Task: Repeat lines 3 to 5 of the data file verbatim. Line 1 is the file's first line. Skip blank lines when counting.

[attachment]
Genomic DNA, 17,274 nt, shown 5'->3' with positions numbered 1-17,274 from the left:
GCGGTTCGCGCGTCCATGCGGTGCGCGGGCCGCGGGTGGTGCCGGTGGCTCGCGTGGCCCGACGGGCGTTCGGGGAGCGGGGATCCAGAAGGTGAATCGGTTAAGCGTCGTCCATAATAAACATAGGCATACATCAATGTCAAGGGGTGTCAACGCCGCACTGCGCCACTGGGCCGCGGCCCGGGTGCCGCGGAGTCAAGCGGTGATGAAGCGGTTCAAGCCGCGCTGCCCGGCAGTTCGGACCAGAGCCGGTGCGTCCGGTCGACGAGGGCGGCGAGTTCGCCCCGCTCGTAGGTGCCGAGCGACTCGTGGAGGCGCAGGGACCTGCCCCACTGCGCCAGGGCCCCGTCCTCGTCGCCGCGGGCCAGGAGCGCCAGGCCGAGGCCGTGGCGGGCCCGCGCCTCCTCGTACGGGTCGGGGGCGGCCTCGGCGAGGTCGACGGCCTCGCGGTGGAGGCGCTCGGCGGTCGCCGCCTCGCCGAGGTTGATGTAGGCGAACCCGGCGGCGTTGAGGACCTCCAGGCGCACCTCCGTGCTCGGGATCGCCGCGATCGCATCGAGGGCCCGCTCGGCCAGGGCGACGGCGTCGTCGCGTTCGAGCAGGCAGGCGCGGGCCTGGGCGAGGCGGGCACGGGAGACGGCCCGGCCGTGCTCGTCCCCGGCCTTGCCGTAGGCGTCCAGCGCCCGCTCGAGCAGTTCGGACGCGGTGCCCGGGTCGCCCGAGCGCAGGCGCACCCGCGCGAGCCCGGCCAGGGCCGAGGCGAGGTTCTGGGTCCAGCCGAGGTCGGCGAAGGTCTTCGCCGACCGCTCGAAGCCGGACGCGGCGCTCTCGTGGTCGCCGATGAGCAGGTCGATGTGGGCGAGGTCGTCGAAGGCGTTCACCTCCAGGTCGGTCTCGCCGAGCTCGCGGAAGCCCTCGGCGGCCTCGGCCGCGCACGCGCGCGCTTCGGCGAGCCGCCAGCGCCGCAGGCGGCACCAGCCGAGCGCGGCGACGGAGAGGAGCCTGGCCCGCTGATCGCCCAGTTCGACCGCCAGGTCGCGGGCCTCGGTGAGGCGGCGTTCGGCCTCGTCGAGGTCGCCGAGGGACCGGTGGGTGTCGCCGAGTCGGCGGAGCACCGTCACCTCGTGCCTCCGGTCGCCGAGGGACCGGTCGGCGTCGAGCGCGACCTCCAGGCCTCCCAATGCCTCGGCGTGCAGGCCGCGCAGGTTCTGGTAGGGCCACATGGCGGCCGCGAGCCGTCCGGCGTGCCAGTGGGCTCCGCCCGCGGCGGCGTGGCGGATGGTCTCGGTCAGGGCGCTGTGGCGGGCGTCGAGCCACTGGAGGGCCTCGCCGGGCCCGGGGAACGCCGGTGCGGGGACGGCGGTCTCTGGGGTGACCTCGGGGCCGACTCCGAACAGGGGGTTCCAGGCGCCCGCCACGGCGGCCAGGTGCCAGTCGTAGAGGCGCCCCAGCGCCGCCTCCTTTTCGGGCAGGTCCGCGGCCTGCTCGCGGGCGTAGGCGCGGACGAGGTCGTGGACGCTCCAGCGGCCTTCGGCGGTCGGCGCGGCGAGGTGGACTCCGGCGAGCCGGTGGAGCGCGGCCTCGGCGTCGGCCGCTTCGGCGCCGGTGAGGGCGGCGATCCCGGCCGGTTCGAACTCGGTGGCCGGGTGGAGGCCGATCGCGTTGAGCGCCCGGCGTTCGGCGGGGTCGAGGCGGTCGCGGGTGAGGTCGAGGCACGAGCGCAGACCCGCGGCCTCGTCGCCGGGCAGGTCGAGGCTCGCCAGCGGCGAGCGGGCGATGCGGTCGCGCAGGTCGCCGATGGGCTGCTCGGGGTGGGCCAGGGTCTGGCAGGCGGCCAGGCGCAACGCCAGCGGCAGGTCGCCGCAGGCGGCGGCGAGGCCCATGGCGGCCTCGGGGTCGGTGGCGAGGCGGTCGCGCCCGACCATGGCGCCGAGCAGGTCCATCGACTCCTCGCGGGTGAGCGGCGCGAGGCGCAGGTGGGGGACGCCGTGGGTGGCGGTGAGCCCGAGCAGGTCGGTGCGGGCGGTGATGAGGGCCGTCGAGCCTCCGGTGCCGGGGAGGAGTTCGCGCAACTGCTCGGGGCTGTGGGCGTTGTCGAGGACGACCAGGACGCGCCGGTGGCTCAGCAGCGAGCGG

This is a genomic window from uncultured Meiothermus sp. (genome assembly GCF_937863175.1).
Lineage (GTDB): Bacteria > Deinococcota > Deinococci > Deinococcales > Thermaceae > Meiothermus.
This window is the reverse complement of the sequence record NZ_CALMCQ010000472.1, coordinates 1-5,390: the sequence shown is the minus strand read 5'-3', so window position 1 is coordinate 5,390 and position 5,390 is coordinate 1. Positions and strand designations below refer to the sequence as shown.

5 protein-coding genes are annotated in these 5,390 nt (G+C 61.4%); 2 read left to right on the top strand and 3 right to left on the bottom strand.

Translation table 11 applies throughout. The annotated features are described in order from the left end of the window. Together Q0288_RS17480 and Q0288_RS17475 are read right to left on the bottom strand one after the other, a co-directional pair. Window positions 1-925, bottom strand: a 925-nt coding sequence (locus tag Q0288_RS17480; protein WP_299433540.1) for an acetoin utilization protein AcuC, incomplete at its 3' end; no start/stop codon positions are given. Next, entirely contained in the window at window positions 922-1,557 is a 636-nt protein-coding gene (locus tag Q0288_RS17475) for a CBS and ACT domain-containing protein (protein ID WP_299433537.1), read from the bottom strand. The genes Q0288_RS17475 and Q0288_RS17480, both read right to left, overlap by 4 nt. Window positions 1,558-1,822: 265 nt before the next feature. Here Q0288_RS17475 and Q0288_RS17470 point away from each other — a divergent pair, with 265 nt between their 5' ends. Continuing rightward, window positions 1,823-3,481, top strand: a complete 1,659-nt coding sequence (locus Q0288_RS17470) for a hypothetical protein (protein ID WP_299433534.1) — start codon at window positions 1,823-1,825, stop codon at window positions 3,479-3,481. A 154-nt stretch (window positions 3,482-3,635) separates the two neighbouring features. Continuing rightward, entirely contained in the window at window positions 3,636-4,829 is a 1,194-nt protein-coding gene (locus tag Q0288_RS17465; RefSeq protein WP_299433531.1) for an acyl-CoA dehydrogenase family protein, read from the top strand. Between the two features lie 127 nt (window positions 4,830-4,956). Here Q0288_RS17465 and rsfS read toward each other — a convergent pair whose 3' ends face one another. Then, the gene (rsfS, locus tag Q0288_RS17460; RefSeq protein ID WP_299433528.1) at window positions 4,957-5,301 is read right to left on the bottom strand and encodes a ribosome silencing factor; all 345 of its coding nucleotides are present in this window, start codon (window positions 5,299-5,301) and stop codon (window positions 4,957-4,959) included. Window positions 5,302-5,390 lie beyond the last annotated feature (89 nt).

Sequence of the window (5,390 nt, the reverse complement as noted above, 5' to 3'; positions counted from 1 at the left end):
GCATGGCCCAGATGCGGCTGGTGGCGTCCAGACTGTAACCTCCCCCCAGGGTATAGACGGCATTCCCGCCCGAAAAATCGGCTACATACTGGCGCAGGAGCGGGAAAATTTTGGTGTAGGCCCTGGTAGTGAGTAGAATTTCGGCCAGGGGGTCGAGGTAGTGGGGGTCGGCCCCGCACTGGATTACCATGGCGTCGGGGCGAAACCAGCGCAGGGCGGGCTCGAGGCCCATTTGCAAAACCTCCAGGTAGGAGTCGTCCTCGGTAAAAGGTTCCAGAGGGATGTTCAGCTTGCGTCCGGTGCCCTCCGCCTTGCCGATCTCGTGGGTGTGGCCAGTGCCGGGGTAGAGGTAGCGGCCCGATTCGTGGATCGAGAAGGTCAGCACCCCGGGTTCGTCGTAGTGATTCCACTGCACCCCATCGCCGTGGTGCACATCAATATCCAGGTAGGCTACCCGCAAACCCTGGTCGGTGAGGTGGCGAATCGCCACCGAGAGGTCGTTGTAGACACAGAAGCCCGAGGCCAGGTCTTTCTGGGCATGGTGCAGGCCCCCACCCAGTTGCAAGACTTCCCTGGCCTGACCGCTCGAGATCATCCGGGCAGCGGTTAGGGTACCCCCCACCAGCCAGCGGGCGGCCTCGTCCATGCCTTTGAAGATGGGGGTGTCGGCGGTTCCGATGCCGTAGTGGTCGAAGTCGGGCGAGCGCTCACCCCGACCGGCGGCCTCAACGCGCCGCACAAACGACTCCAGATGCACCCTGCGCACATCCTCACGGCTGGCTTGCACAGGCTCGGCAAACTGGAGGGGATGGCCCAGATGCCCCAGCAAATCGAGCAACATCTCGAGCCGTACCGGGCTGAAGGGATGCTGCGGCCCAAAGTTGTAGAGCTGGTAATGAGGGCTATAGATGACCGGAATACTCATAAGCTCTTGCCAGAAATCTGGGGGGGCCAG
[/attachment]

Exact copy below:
This is a genomic window from uncultured Meiothermus sp. (genome assembly GCF_937863175.1).
Lineage (GTDB): Bacteria > Deinococcota > Deinococci > Deinococcales > Thermaceae > Meiothermus.
This window is the reverse complement of the sequence record NZ_CALMCQ010000472.1, coordinates 1-5,390: the sequence shown is the minus strand read 5'-3', so window position 1 is coordinate 5,390 and position 5,390 is coordinate 1. Positions and strand designations below refer to the sequence as shown.